What do singers want in a pianist?

What do singers want in a pianist?

Jenna Simeonov

There was an interesting post on Reddit the other day, from a pianist asking for some beginner’s tips on working with a singer. Presumably coming from singers or more experienced coaches, some of the comments mentioned:

  • the importance of translating foreign-language texts,
  • knowing some basics of diction (arguably a bit of a can of worms),
  • policing the singer’s pitch and rhythmic accuracy,
  • figuring out where the singer will breathe, and
  • breathing with them when they do.

It’s a good list, even if each item inevitably branches off into a life-long pursuit of its own. A pianist who sticks to this list is certainly more valuable to a singer than a pianist who doesn’t, but grasping the basics doesn’t necessarily make for an indispensable partner.

Pianists who work with singers tend to pride themselves on being an anticipator of needs. A great pianist seems to know before the singer does if they need an emergency breath, could use some extra hang-time on a high note, or wants a friendly push in tempo. Yet just as married-for-decades couples can still manage to surprise each other, even the best of pianist-singer relationships aren’t perfectly telepathic.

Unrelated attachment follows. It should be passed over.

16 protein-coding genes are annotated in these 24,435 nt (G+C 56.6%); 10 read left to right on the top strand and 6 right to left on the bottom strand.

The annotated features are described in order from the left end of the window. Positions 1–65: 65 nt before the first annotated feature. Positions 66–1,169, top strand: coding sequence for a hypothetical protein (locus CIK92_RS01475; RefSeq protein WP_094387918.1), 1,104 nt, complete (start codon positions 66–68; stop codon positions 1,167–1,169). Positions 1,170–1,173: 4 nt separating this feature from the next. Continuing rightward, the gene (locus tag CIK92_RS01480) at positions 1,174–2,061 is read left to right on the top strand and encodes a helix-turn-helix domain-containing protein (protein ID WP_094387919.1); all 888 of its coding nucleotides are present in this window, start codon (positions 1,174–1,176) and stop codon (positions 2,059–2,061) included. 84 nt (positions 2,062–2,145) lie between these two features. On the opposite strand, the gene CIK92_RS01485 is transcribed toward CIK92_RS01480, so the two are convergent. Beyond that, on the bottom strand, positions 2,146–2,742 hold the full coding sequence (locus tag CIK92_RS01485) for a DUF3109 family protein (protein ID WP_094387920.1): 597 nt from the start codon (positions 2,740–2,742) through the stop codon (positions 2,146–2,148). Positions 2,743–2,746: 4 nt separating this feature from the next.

The question has us thinking: what is it that singers really want - even need - in their pianists? Do they want an agile dance partner of sorts, who stays flexible and ready to follow a singer’s lead? Do they want backbone, even resistance in their music-making? Do they want a pianist who will err on the faster side of a tempo? Do they want more left hand? Quieter page turns?

Readers, we know that there are singers among you. So, we’re sending the questions your way:

What do you want in a pianist? And how can pianists make themselve indispensable to singers?

Related Content


Unlike other sites, we're keeping Schmopera ad-free. We want to keep our site clean and our opinions our own. Support us for as little as $1.00 per month.